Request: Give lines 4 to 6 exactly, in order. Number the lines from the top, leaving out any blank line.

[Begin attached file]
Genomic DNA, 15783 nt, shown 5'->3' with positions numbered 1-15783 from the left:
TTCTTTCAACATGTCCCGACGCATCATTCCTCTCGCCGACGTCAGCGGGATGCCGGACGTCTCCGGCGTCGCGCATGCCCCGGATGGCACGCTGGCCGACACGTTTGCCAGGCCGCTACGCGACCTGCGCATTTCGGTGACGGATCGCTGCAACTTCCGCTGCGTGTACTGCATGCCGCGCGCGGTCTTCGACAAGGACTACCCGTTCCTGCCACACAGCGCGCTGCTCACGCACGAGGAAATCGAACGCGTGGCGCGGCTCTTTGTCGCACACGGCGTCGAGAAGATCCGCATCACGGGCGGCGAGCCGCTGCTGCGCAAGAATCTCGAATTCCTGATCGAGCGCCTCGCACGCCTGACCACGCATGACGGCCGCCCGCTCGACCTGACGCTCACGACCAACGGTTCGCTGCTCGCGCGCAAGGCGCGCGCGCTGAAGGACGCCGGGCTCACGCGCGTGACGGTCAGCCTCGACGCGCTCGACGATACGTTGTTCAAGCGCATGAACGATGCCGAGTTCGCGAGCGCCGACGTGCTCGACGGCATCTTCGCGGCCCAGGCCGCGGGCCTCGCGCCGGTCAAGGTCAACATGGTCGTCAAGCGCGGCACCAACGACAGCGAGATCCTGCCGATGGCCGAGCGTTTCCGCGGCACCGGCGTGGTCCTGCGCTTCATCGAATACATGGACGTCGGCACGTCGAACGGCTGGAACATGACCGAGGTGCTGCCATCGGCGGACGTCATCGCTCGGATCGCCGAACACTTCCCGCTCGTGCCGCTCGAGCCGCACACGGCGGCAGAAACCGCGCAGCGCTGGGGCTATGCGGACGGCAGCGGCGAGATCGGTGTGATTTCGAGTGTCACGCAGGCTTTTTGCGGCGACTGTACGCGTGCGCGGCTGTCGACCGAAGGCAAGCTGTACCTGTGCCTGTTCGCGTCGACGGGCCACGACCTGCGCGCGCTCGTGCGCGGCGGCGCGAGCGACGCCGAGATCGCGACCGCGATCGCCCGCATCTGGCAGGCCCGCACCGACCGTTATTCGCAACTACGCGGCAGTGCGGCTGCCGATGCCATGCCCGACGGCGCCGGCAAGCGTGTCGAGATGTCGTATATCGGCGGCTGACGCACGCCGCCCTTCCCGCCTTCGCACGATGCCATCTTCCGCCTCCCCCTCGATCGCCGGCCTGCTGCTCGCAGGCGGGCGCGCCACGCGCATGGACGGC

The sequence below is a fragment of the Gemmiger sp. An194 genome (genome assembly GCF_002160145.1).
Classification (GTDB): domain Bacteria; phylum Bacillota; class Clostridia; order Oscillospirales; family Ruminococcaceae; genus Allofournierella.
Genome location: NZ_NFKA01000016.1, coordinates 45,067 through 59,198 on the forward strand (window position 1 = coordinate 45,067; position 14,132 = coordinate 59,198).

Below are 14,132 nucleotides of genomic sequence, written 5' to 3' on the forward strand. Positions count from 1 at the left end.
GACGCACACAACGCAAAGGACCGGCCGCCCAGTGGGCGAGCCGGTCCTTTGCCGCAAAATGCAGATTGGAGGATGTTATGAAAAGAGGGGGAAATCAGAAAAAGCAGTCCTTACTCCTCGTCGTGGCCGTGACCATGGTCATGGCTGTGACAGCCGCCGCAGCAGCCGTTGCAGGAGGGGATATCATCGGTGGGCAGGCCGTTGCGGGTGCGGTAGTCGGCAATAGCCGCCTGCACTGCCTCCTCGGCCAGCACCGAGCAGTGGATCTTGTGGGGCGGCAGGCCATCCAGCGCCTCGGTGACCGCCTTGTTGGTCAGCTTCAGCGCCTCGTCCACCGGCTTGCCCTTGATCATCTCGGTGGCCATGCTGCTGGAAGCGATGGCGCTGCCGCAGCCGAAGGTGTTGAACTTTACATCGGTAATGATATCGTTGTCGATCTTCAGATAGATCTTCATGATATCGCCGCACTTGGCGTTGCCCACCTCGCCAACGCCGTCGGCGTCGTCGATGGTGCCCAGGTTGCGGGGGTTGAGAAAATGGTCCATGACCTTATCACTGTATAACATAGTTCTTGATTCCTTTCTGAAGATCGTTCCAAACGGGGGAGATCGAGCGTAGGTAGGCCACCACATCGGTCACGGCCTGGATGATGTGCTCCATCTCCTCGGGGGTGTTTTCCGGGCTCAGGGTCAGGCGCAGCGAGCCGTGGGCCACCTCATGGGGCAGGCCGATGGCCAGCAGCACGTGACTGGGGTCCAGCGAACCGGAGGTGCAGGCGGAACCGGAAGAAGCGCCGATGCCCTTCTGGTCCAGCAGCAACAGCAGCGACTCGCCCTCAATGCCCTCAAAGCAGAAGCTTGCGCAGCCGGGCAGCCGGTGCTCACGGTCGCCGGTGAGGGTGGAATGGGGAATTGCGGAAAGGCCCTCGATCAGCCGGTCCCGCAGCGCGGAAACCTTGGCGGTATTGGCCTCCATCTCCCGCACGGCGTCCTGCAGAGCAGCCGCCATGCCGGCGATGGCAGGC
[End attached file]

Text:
Classification (GTDB): domain Bacteria; phylum Bacillota; class Clostridia; order Oscillospirales; family Ruminococcaceae; genus Allofournierella.
Genome location: NZ_NFKA01000016.1, coordinates 45,067 through 59,198 on the forward strand (window position 1 = coordinate 45,067; position 14,132 = coordinate 59,198).

Below are 14,132 nucleotides of genomic sequence, written 5' to 3' on the forward strand. Positions count from 1 at the left end.